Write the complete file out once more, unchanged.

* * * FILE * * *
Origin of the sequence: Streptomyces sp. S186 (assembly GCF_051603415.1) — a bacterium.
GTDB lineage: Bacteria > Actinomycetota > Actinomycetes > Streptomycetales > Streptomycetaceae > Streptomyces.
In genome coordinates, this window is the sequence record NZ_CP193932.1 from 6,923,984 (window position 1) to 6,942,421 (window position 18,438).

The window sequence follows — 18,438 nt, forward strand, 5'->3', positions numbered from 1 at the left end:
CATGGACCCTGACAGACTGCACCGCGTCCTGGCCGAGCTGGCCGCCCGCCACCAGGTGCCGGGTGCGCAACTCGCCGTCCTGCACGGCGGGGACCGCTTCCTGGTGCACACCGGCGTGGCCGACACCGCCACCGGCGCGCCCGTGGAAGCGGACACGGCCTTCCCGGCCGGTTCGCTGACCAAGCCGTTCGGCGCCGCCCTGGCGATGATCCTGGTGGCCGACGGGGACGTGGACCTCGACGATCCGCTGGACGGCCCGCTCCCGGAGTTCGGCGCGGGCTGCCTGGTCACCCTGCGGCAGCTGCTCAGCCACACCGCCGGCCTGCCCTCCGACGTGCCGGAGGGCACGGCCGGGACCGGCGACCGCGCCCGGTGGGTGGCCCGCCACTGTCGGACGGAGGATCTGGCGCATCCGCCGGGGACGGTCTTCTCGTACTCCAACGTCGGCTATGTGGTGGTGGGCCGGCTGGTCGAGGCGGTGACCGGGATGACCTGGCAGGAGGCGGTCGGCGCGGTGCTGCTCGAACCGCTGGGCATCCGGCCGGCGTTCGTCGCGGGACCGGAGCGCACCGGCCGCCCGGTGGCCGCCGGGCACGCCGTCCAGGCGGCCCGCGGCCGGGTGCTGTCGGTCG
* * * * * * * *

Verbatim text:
Origin of the sequence: Streptomyces sp. S186 (assembly GCF_051603415.1) — a bacterium.
GTDB lineage: Bacteria > Actinomycetota > Actinomycetes > Streptomycetales > Streptomycetaceae > Streptomyces.
In genome coordinates, this window is the sequence record NZ_CP193932.1 from 6,923,984 (window position 1) to 6,942,421 (window position 18,438).

The window sequence follows — 18,438 nt, forward strand, 5'->3', positions numbered from 1 at the left end:
CATGGACCCTGACAGACTGCACCGCGTCCTGGCCGAGCTGGCCGCCCGCCACCAGGTGCCGGGTGCGCAACTCGCCGTCCTGCACGGCGGGGACCGCTTCCTGGTGCACACCGGCGTGGCCGACACCGCCACCGGCGCGCCCGTGGAAGCGGACACGGCCTTCCCGGCCGGTTCGCTGACCAAGCCGTTCGGCGCCGCCCTGGCGATGATCCTGGTGGCCGACGGGGACGTGGACCTCGACGATCCGCTGGACGGCCCGCTCCCGGAGTTCGGCGCGGGCTGCCTGGTCACCCTGCGGCAGCTGCTCAGCCACACCGCCGGCCTGCCCTCCGACGTGCCGGAGGGCACGGCCGGGACCGGCGACCGCGCCCGGTGGGTGGCCCGCCACTGTCGGACGGAGGATCTGGCGCATCCGCCGGGGACGGTCTTCTCGTACTCCAACGTCGGCTATGTGGTGGTGGGCCGGCTGGTCGAGGCGGTGACCGGGATGACCTGGCAGGAGGCGGTCGGCGCGGTGCTGCTCGAACCGCTGGGCATCCGGCCGGCGTTCGTCGCGGGACCGGAGCGCACCGGCCGCCCGGTGGCCGCCGGGCACGCCGTCCAGGCGGCCCGCGGCCGGGTGCTGTCGGTCG